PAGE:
Friday, May 06, 2005

Indignance from Polish press signals deeper problem

The response was surprising to last week's post about a possible top candidate for Poland's next ambassador to Washington.

It was surprising, first, because of the big deal the Polish media has made about it: breathless front-page stories in Warsaw based on a single posting in this obscure little blog.

The other surprise is much more serious - and disturbing. Most of the Polish journalists who called me about the story were defensive or outright hostile.

Not hostile to President Kwaƛniewski or his reputed candidate to be Poland's next ambassador to Washington, both of whom, the archives show, were agents of the communist secret police.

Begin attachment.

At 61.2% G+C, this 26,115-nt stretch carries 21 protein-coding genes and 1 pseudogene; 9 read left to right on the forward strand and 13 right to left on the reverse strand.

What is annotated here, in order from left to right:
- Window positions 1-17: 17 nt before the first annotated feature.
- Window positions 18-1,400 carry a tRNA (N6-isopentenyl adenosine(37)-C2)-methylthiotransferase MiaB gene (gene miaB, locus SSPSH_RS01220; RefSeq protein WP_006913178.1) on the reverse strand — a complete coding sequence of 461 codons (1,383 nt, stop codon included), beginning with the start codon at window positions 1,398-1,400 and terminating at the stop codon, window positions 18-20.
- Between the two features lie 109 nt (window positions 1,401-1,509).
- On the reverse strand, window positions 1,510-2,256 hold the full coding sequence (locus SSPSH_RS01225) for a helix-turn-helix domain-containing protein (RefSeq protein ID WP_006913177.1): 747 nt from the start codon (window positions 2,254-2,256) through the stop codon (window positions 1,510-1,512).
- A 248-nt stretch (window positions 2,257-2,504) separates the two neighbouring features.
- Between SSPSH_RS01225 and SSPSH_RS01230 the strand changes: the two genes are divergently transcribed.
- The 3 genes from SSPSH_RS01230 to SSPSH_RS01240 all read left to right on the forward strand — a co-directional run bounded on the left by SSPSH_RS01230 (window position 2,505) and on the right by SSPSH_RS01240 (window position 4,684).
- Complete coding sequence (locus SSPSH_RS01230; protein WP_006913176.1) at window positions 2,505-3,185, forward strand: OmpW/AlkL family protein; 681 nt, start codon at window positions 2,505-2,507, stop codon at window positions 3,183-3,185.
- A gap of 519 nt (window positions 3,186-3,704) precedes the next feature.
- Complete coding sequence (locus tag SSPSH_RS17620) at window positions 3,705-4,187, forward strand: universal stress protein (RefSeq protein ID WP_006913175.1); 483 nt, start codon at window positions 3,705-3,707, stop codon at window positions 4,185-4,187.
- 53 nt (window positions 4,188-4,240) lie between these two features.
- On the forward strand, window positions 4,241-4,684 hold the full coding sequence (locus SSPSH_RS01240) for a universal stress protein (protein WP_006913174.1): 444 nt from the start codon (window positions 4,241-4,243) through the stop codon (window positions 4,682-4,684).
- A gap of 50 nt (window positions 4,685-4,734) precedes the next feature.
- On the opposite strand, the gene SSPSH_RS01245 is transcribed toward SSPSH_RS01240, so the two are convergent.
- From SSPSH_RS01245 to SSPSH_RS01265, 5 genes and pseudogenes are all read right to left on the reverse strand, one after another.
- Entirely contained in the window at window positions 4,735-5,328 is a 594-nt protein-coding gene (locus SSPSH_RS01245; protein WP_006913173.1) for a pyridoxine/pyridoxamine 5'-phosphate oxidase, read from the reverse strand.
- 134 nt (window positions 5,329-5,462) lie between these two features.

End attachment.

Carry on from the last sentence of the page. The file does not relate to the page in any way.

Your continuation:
The Polish press seems outright indignant that I should ask questions about the ambassador-in-waiting. Most Polish reporters make it clear by their questions that they don't like people to go around asking such things.

That's too bad. It shows that, just like the politicians, many of Poland's best journalists would rather see the issue of collaboration with the Soviet occupation swept under the rug. That's not a good sign. It indicates that not all is well in the Polish press corps, and that the journalism profession in Warsaw deserves special scrutiny for its own conveniently forgotten past.


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